Safety During the Dog Days of Summer
Thursday July 23, 2020
It’s hot out there!! HEAT + PANDEMIC = ANXIETY and RISK
Heatstroke occurs when a person’s body overheats as a result of exposure to hot weather. It’s a serious condition that can damage the brain and other vital organs — making heatstroke an emergency that requires immediate medical attention.
How to prevent:
- Avoid becoming dehydrated
Staying properly hydrated can help your body regulate its temperature.
If you need to be outdoors, plan to leave your house already well-hydrated. This doesn’t mean just chugging a bunch of water before going outside: it means staying hydrated throughout the day. You’ll also need to plan ways to maintain your hydration while in the heat by carrying water with you. Check out Britt’s recipe for an excellent DIY hydration beverage!
- Dress for the heat. Loose-fitting, light-colored fabrics are best.
- Seek air conditioning or shade as often as possible. While we’re all eager to head outdoors as a safe way to get out of the house during the COVID-19 pandemic, it’s probably best to limit the time you spend outdoors during a heat advisory.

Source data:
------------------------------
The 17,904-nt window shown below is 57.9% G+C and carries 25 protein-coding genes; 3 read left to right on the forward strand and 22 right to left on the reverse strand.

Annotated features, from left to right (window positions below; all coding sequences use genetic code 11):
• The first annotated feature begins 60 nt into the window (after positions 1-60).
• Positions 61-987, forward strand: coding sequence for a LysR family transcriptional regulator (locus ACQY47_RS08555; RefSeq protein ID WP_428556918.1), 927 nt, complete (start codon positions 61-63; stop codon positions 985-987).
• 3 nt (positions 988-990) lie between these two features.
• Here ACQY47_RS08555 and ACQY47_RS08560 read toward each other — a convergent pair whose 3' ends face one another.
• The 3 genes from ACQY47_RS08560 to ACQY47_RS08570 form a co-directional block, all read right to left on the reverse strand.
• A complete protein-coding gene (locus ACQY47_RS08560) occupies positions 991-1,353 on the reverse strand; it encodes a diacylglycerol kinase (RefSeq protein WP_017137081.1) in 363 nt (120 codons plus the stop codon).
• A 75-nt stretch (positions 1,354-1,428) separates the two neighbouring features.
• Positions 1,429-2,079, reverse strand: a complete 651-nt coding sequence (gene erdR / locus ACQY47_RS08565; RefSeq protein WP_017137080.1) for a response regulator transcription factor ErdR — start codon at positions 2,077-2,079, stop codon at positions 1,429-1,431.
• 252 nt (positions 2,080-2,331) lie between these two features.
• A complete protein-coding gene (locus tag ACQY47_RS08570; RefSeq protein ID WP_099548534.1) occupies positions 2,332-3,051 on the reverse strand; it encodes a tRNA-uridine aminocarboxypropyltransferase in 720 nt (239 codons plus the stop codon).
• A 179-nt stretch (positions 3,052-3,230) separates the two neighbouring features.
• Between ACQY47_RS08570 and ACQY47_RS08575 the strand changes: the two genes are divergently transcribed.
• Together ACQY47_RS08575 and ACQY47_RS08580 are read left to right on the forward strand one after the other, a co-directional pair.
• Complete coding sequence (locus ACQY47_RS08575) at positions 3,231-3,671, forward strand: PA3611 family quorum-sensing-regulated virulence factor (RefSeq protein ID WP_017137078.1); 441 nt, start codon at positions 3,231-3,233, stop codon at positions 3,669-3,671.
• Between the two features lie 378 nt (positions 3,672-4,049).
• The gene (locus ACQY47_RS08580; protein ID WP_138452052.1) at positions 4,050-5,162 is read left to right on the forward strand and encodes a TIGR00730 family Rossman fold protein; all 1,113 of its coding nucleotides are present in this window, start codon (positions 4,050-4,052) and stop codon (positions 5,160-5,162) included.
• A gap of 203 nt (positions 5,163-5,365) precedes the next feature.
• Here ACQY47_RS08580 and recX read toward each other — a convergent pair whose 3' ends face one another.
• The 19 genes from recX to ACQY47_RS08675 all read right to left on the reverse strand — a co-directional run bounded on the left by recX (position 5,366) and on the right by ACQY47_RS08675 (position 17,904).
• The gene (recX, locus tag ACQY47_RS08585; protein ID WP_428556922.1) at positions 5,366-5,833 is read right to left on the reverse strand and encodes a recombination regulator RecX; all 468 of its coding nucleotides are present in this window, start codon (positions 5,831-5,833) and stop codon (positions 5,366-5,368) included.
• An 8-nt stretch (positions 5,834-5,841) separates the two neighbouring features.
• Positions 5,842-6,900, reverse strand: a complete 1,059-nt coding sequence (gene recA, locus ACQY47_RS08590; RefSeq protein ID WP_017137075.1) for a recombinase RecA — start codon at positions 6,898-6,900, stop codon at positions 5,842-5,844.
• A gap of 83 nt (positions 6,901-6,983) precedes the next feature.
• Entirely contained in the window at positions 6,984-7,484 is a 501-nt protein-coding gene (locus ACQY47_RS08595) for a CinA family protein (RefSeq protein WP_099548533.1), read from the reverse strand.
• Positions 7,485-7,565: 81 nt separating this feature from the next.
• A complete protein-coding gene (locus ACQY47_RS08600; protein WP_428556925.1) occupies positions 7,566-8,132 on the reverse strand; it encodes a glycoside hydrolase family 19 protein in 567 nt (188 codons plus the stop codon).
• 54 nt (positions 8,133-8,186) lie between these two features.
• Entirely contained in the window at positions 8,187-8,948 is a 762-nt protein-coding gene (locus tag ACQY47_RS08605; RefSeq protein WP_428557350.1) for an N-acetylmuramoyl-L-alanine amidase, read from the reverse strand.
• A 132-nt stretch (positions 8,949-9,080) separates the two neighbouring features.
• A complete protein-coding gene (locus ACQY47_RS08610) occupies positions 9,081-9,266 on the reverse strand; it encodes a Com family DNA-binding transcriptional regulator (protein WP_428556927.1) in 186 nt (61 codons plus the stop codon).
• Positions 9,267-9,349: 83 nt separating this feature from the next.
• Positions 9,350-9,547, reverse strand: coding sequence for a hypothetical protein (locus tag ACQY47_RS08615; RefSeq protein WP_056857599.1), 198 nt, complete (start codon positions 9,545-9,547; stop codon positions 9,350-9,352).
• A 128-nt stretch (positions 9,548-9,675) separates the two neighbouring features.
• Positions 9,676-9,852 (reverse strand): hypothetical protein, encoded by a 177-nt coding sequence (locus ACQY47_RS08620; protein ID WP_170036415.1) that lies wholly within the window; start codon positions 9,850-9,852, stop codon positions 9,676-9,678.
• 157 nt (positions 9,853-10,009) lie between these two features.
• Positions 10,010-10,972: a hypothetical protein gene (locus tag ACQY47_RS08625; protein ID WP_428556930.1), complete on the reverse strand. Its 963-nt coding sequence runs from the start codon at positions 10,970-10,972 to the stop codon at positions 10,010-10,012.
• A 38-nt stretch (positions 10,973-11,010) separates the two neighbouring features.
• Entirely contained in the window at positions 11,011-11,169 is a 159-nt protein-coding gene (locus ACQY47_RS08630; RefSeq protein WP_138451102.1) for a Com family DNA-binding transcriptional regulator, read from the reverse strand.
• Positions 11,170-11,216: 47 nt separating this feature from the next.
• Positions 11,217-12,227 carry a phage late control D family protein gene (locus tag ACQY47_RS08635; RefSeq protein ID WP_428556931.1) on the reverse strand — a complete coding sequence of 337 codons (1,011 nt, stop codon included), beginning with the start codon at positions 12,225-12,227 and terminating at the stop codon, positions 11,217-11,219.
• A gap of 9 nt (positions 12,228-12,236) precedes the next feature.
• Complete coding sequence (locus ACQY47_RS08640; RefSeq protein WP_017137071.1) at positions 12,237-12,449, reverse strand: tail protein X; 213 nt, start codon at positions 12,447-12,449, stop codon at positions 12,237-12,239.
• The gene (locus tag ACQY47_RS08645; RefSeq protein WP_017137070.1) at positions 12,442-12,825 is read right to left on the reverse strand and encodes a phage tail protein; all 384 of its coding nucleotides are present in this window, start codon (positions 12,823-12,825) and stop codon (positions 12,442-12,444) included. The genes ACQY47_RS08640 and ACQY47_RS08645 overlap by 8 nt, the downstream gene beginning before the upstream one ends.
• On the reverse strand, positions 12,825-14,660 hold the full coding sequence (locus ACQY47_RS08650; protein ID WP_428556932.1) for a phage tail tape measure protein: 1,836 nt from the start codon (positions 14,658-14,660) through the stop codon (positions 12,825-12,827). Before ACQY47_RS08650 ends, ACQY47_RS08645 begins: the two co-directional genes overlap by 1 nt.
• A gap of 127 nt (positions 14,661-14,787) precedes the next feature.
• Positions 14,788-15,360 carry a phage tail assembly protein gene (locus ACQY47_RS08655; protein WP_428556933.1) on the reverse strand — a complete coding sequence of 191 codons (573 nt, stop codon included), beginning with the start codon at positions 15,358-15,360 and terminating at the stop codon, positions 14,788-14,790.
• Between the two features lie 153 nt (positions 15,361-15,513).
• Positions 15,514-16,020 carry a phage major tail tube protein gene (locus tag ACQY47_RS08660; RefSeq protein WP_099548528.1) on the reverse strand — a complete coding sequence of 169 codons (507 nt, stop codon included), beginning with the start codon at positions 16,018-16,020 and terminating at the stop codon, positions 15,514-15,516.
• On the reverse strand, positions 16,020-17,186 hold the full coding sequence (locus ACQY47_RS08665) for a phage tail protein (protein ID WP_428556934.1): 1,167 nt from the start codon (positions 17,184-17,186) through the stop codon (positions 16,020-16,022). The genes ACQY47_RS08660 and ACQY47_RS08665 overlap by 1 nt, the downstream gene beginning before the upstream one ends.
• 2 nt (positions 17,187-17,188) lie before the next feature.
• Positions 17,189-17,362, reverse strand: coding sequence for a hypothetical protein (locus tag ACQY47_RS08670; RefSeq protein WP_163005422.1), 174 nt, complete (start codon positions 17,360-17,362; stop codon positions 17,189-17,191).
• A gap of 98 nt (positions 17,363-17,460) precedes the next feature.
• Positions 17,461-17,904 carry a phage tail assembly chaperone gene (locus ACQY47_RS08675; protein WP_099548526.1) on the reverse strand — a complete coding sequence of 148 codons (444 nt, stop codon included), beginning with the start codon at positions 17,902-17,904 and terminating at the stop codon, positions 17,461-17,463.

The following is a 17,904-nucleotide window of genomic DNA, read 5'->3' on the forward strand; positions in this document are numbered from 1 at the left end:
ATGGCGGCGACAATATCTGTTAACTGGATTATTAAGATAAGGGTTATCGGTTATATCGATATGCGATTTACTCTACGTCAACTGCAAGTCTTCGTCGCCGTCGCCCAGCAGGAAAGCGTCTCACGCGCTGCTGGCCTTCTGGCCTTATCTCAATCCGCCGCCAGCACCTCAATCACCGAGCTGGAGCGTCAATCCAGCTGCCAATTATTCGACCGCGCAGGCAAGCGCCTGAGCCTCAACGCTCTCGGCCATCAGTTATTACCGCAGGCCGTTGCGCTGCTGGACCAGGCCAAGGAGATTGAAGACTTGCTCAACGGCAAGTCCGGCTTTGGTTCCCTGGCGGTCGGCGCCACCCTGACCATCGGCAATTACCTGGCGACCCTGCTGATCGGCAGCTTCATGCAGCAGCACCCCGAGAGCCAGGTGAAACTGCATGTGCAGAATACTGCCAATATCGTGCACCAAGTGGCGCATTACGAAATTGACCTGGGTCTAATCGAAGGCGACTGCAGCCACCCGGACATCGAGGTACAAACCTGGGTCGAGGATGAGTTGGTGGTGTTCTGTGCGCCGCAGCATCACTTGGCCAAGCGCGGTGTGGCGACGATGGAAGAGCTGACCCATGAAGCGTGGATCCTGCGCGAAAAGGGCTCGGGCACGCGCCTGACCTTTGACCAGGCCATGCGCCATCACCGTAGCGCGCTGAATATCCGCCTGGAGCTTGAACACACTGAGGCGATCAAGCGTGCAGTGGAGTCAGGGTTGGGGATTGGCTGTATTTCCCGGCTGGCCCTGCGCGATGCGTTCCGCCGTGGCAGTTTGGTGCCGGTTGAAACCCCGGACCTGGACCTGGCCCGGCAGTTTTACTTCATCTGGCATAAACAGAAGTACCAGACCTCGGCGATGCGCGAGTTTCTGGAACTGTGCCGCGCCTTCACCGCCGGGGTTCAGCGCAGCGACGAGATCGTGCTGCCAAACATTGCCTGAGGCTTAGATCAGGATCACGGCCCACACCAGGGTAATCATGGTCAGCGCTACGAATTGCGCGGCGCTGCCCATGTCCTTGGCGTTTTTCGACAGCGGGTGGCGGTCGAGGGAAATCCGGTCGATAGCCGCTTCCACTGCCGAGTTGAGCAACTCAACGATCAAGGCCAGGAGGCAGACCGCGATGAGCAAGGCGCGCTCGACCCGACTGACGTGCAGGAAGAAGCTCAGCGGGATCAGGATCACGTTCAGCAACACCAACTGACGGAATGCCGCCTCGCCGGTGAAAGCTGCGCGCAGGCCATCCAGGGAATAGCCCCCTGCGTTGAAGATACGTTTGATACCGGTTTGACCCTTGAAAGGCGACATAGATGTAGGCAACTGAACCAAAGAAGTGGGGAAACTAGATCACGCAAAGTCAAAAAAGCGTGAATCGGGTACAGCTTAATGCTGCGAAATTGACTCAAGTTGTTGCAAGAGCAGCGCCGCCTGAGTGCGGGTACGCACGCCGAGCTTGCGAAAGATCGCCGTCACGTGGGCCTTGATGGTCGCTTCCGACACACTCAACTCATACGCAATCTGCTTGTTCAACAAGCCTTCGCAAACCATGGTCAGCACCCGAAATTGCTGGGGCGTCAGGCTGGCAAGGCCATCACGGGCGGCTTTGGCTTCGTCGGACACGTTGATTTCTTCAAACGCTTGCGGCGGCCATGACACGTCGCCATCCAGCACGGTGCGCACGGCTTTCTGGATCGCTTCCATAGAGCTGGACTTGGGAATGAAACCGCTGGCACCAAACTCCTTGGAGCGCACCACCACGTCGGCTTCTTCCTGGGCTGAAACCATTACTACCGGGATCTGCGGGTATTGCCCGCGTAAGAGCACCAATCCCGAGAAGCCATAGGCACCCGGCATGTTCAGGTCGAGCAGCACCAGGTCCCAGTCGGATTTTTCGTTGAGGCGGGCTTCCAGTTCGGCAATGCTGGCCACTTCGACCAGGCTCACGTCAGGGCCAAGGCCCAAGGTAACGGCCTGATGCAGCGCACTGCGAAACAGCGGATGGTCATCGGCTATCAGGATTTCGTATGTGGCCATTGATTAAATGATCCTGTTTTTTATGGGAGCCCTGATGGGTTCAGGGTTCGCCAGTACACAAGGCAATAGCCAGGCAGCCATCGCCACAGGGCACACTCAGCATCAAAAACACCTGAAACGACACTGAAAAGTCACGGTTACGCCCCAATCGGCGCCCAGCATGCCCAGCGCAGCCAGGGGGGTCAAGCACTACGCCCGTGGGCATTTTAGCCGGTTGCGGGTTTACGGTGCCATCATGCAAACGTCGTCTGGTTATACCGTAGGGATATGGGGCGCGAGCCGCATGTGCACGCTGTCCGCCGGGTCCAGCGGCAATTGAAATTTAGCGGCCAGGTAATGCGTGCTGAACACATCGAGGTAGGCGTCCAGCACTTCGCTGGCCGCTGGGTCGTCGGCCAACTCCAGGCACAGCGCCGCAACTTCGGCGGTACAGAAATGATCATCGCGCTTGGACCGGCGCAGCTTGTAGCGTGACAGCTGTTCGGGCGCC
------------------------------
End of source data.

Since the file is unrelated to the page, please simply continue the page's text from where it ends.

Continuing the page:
- Exercise indoors or early in the morning. When a heat advisory and pandemic overlap, the safest place to exercise indoors is in your home.
Strenuous activity can make it even easier to overheat on a hot day, so you may want to consider swapping your outdoor workouts for indoor ones.
If you can’t exercise at home, set your alarm, and plan for an early morning outdoor workout. While you may be tempted into thinking that an evening run may be safe, know that the evenings often don’t cool down as much as you’d expect during a heatwave.
- Know that a parked car can be deadly
Cars are like ovens. It only takes 10 minutes for the temperature of a car parked in the sun to increase by 20 degrees. Try to avoid being in a hot car, and never leave children or animals in a parked car.
- Protect yourself from sunburn. Sunburn can limit your body’s ability to cool you down. Who knew? Don’t forget the sunscreen (And remember, sunscreen wears off, so you’ll need to reapply your sunscreen regularly.)
- Skip outdoor day-drinking
Pool or beach drinking can impair your body’s ability to regulate your temperature.
During a heat advisory, it’s best to limit the amount of alcohol you drink while in the heat.
Call 911 immediately if you notice signs of heat stroke
The most common symptoms of heatstroke include:
- A body temperature of 103 degrees Fahrenheit or higher
- Sudden confusion or hallucinations
- Difficulty walking
Also, people suffering from heatstroke may also experience racing heart rate, rapid breathing, overly warm skin or skin redness, vomiting or diarrhea, muscle cramps and weakness, and throbbing headaches.
If you or someone you love is showing signs of heatstroke, call 911 immediately.
While you may be concerned about visiting the emergency room during COVID-19, rest assured that emergency rooms are safe — taking every precaution to protect your health during this pandemic.
Adapted from: https://www.cdc.gov/disasters/extremeheat/heattips.html